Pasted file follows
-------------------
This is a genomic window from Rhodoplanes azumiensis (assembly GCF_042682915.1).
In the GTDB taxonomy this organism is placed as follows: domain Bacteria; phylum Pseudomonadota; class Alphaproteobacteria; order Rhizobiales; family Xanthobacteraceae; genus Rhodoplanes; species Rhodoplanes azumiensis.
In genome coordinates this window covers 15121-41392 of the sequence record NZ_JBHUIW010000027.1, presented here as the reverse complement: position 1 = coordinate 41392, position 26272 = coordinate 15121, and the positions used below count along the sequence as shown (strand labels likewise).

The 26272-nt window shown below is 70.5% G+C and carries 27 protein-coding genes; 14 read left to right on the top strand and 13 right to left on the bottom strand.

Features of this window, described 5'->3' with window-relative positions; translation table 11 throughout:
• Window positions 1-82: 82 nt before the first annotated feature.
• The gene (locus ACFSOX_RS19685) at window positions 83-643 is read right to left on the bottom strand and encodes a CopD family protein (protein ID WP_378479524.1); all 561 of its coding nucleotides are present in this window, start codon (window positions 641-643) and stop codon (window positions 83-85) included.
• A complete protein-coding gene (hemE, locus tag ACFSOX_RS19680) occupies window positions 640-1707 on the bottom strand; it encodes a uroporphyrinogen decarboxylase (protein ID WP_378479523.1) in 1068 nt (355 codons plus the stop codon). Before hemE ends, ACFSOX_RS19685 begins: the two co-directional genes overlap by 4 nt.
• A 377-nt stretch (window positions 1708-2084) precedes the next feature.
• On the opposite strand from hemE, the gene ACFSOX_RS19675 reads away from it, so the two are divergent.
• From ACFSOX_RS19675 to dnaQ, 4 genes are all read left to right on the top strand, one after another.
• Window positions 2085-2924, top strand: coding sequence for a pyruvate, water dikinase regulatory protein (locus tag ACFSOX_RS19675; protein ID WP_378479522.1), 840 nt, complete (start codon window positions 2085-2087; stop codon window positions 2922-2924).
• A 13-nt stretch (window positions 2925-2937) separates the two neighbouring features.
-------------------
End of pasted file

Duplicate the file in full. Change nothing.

This is a genomic window from Rhodoplanes azumiensis (assembly GCF_042682915.1).
In the GTDB taxonomy this organism is placed as follows: domain Bacteria; phylum Pseudomonadota; class Alphaproteobacteria; order Rhizobiales; family Xanthobacteraceae; genus Rhodoplanes; species Rhodoplanes azumiensis.
In genome coordinates this window covers 15121-41392 of the sequence record NZ_JBHUIW010000027.1, presented here as the reverse complement: position 1 = coordinate 41392, position 26272 = coordinate 15121, and the positions used below count along the sequence as shown (strand labels likewise).

The 26272-nt window shown below is 70.5% G+C and carries 27 protein-coding genes; 14 read left to right on the top strand and 13 right to left on the bottom strand.

Features of this window, described 5'->3' with window-relative positions; translation table 11 throughout:
• Window positions 1-82: 82 nt before the first annotated feature.
• The gene (locus ACFSOX_RS19685) at window positions 83-643 is read right to left on the bottom strand and encodes a CopD family protein (protein ID WP_378479524.1); all 561 of its coding nucleotides are present in this window, start codon (window positions 641-643) and stop codon (window positions 83-85) included.
• A complete protein-coding gene (hemE, locus tag ACFSOX_RS19680) occupies window positions 640-1707 on the bottom strand; it encodes a uroporphyrinogen decarboxylase (protein ID WP_378479523.1) in 1068 nt (355 codons plus the stop codon). Before hemE ends, ACFSOX_RS19685 begins: the two co-directional genes overlap by 4 nt.
• A 377-nt stretch (window positions 1708-2084) precedes the next feature.
• On the opposite strand from hemE, the gene ACFSOX_RS19675 reads away from it, so the two are divergent.
• From ACFSOX_RS19675 to dnaQ, 4 genes are all read left to right on the top strand, one after another.
• Window positions 2085-2924, top strand: coding sequence for a pyruvate, water dikinase regulatory protein (locus tag ACFSOX_RS19675; protein ID WP_378479522.1), 840 nt, complete (start codon window positions 2085-2087; stop codon window positions 2922-2924).
• A 13-nt stretch (window positions 2925-2937) separates the two neighbouring features.